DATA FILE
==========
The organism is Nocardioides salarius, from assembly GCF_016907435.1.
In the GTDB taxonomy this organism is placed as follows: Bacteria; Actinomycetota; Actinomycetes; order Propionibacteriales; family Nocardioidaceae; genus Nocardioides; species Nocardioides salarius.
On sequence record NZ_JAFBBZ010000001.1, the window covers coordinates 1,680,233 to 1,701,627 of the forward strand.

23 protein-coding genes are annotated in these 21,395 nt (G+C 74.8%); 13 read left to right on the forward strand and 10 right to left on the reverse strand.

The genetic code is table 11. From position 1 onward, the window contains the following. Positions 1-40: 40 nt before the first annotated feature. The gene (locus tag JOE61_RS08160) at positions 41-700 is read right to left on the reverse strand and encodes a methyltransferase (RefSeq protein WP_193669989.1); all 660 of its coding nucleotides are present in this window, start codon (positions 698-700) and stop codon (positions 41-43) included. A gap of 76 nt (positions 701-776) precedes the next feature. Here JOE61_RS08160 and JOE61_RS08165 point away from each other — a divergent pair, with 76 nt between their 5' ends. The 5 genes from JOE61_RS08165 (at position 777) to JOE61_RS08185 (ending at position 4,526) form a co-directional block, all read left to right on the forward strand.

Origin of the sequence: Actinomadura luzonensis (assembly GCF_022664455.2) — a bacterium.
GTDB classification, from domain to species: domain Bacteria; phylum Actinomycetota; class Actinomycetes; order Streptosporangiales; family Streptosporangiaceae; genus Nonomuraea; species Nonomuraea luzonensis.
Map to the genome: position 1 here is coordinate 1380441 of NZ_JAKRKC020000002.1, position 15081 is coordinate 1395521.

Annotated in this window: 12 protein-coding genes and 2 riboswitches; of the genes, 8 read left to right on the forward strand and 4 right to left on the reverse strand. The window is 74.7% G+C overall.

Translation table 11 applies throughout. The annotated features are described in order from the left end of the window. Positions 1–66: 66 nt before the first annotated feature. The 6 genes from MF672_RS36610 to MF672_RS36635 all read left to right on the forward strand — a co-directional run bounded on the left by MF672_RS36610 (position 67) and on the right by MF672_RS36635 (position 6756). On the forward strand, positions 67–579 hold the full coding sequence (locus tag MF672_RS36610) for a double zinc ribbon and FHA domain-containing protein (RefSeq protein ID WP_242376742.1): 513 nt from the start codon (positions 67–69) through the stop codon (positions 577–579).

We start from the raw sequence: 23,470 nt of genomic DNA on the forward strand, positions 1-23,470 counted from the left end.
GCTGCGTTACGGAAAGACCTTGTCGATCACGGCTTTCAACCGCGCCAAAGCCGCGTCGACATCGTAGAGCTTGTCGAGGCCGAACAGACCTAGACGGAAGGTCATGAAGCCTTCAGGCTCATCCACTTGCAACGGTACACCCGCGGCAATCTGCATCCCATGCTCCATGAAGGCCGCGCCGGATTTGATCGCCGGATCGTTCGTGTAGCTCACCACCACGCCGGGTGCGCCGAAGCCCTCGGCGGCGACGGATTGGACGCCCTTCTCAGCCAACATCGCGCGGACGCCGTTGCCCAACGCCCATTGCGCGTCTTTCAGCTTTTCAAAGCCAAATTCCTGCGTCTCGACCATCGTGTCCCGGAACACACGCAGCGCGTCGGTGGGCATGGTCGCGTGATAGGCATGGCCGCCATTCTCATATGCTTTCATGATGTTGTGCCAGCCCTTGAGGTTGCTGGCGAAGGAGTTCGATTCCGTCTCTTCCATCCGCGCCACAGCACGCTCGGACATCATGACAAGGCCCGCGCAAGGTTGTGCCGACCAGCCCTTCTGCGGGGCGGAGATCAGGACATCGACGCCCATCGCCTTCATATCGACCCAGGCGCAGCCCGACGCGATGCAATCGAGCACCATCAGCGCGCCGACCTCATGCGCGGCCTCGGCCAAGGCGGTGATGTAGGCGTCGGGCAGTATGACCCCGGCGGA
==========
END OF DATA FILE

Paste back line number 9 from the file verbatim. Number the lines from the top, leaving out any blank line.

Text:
Annotated in this window: 12 protein-coding genes and 2 riboswitches; of the genes, 8 read left to right on the forward strand and 4 right to left on the reverse strand. The window is 74.7% G+C overall.